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    ABSTRACT: Recent studies demonstrate widespread expression of ghrelin among tissues and have uncovered its pleiotropic nature. We have examined gene expression of ghrelin and its two receptor splice variants, growth hormone secretagogue receptors (GHS-R) 1a and 1b, in human bone biopsies and in the human pre-osteoblastic SV-HFO cell line during differentiation. Additionally, we examined proliferative effects of ghrelin and unacylated ghrelin (UAG) in differentiating and non-differentiating cells. We detected GHS-R1b mRNA in human bone and osteoblasts but not ghrelin's cognate receptor GHS-R1a, using two different real-time PCR assays and both total RNA and mRNA. In osteoblasts GHS-R1b mRNA expression remained low during the first 14 days of culture, but increased 300% in differentiating cells by day 21. Both human bone biopsies and osteoblasts expressed ghrelin mRNA, and osteoblasts were found to secrete ghrelin. Overall, ghrelin gene expression was greater in differentiating than non-differentiating osteoblasts, but was not increased during culture in either group. Ghrelin and UAG induced thymidine uptake dose-dependently, peaking at 1 and 10 nM respectively, at day 6 of culture in both non-differentiating and differentiating osteoblasts. The proliferative response to ghrelin and UAG declined with culture time and state of differentiation. The proliferative effects of ghrelin and UAG were suppressed by inhibitors of extracellular-signal-regulated kinase (ERK) and phosphoinositide-3 kinase, and both peptides rapidly induced ERK phosphorylation. Overall, our data suggest new roles for ghrelin and UAG in modulating human osteoblast proliferation via a novel signal transduction pathway.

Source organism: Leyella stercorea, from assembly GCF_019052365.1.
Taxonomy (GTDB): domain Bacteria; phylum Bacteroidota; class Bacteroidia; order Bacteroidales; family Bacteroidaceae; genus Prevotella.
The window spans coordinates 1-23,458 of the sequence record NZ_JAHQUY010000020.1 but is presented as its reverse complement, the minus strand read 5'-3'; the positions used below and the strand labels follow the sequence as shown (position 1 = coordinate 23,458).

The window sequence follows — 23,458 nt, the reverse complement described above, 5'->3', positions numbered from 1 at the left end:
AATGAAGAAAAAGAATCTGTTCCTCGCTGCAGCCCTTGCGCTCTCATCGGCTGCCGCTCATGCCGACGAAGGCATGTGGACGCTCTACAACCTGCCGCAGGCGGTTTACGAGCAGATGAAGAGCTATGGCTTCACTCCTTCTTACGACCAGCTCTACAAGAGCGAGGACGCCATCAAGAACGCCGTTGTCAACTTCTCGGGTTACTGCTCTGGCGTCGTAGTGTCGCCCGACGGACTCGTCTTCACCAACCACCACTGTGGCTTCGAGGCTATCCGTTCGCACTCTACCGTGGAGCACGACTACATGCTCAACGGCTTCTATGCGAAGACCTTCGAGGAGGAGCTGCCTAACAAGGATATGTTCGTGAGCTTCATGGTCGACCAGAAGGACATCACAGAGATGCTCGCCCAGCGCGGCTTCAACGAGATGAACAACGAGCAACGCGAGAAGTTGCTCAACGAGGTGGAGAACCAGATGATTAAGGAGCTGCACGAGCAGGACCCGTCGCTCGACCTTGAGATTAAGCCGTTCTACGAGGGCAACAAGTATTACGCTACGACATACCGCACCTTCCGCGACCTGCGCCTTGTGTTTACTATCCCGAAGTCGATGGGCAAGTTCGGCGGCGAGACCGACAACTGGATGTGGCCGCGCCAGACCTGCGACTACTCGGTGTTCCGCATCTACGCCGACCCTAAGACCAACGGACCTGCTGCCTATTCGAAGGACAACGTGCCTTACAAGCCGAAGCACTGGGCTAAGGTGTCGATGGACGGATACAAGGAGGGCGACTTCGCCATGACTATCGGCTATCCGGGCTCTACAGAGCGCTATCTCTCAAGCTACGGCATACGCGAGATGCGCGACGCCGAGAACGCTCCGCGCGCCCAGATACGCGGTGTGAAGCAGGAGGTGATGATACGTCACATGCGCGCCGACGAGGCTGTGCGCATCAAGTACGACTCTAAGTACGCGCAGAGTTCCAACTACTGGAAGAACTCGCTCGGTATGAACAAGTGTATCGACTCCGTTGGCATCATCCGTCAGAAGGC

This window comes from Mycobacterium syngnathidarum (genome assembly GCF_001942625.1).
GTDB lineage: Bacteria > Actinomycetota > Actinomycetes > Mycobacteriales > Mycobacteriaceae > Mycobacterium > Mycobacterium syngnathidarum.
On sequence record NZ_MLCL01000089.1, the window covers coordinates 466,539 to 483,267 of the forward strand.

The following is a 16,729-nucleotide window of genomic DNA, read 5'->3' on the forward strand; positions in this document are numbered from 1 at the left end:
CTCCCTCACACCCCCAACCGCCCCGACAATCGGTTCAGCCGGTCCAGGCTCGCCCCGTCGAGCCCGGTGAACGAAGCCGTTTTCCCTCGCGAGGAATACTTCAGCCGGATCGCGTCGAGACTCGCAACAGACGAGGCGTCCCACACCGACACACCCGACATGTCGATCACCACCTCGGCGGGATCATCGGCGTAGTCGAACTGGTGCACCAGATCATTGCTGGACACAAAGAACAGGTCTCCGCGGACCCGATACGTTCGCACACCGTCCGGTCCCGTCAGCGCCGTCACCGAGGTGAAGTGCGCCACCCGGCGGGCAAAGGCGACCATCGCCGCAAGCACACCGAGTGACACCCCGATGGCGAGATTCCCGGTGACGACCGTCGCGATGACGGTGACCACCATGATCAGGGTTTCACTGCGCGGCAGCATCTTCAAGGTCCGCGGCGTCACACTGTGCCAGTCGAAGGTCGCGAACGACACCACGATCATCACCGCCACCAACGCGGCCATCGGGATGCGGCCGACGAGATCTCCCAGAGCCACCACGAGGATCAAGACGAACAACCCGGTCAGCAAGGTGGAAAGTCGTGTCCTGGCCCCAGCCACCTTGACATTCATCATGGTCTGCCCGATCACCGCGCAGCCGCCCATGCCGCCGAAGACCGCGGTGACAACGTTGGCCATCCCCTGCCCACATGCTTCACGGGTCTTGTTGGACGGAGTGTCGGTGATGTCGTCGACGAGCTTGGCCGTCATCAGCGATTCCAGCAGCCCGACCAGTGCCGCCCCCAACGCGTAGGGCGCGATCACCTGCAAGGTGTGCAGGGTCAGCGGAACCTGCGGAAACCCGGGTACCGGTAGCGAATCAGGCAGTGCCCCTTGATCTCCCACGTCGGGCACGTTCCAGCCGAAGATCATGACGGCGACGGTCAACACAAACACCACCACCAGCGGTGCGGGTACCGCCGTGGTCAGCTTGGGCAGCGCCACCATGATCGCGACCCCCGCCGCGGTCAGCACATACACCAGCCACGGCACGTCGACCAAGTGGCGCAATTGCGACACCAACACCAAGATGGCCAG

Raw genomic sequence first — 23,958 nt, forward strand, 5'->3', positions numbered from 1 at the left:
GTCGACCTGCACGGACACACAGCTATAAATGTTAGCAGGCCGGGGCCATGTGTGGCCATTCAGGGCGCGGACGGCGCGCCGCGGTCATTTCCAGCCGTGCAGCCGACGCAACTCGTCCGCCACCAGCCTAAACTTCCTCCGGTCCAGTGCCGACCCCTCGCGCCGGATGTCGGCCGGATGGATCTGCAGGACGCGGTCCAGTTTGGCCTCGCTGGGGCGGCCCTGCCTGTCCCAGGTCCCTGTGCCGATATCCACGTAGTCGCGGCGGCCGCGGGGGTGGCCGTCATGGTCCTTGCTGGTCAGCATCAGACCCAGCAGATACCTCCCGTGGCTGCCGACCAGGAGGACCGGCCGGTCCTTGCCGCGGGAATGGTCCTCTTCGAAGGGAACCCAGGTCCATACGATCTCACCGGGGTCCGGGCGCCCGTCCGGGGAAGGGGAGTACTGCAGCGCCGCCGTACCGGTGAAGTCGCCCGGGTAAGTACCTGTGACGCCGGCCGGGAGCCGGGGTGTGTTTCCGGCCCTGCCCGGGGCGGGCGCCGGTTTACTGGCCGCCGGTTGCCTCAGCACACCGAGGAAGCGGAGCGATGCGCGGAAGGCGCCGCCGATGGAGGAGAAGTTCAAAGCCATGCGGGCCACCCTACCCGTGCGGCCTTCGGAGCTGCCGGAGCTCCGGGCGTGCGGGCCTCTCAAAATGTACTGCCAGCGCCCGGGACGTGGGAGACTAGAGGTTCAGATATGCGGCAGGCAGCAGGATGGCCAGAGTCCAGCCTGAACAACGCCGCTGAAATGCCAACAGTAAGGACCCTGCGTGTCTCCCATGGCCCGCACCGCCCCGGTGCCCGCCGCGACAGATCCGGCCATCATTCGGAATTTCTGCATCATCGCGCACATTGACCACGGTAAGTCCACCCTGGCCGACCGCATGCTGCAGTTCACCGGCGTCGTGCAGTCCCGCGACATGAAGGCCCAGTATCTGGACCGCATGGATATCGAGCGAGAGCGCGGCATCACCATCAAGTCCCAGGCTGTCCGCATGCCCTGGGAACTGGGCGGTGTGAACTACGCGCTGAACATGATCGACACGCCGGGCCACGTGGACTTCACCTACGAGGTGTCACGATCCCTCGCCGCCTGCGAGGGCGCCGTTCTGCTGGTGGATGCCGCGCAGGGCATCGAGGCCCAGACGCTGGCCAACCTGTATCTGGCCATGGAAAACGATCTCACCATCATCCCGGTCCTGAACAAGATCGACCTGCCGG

Full-text · Article · Feb 2006 · Journal of Endocrinology
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    • "The possibility that ghrelin could be involved in the control of bone metabolism is also strengthened by the observation that gastrectomy induces osteopaenia (Bussabergher et al. 1938, Ivy 1940, Rümenappf et al. 1997) and that the acid-producing (oxyntic) mucosa (where ghrelin is synthesized) is important for bone metabolism (Lehto-Axtelius et al. 1998). Providing support for this hypothesis, we have previously reported that hexarelin (HEXA), a synthetic GHS, was capable of counteracting bone loss in male gonadectomized rats (Sibilia et al. 1999). Similarly, oral administration of GHS compounds was reported to increase bone turnover in humans (Svensson et al. 2001). "